A co-production of the Suzanne Dellal Centre and the Israeli Opera, “Rooster,” is a work for 12 dancers and an opera singer. Dance, theatre and opera come together in “Rooster,” a work which, according to Marshall, relates artistically to Greek mythology, Beckett’s “Waiting for Godot,” the Bible, and the Y. L. Peretz short story “Bontsche the Silent.” According to Marshall, the story describes a man who was “Very kind and silent, no one noticed him in his lifetime and no one paid attention when he died.” Marshall views the story as a “warning about not asserting yourself,” saying, “trust your desires and act on them.” The Hebrew word for rooster is “Gever” which also means “man,” an association that has resonance for Marshall who describes the rooster as “ferocious yet also incredibly vulnerable.”
Marshall tells these stories through small "vignettes" interspersed between explosive, high-energy dance routines. The twelve strong dancers create patterns onstage while simultaneously moving quickly and using many small, articulate hand gestures. Their movements propelled the progression of Marshall's stories, and their intensity was the highlight of the show.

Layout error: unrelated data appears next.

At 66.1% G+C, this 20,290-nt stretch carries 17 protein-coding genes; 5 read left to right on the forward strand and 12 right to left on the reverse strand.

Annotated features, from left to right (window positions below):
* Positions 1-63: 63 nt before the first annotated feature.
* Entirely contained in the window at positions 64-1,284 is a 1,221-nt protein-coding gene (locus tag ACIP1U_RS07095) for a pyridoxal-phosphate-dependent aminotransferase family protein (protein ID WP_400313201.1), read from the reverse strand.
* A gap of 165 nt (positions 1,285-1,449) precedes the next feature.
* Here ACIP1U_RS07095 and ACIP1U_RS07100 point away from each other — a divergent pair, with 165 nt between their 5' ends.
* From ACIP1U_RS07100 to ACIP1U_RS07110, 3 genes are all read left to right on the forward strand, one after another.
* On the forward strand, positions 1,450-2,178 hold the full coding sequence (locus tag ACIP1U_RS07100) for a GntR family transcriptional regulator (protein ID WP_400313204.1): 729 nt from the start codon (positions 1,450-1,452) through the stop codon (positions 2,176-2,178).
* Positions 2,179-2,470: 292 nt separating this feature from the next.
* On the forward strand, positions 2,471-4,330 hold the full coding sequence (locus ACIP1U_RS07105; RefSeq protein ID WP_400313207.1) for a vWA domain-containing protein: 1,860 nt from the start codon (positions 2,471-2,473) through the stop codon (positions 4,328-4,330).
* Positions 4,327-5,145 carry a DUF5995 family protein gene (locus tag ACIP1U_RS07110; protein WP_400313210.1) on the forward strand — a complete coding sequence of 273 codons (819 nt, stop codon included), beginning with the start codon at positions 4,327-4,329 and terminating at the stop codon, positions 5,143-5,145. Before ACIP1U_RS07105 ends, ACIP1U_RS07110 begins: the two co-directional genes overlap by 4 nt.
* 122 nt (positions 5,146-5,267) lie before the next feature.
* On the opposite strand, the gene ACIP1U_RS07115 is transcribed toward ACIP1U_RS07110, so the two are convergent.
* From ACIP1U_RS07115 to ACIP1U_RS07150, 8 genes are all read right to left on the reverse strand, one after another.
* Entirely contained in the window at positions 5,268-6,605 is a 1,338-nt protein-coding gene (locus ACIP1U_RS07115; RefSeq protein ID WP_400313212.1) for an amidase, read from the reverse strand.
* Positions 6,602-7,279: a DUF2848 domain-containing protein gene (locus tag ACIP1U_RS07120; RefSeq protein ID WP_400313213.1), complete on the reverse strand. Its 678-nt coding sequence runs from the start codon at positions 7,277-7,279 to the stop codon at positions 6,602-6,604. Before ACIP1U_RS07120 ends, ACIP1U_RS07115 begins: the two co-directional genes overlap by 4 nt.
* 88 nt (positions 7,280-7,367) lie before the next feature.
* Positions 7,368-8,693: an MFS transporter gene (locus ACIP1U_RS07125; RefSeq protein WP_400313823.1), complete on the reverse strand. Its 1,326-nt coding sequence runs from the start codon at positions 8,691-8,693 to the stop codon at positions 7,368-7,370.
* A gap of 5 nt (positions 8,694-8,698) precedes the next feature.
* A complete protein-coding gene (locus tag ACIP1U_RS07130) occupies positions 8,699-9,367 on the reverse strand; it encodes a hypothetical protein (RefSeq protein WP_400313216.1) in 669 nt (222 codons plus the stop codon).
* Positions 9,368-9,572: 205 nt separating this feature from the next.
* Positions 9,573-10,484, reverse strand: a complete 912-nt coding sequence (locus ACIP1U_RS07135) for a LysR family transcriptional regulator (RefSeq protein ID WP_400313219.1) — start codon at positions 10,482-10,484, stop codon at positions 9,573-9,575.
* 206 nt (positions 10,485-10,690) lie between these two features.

Marshall, an American Israeli choreographer who has previously choreographed for the Batsheva Ensemble and is known for his show "Monger", presented much more than a modern dance concert in "Rooster". There were many times where Marshall's use of humor had the entire auditorium laughing.
The literary influences in the work are powerfully balanced with Marshall’s intensely physical choreography, nurtured in a rich cultural context. Marshall states that he is thankful that he “was able to be raised with an appreciation for the richness and resources of my own Mizrahi culture,” adding that “I am getting my dancers to move ethnic.”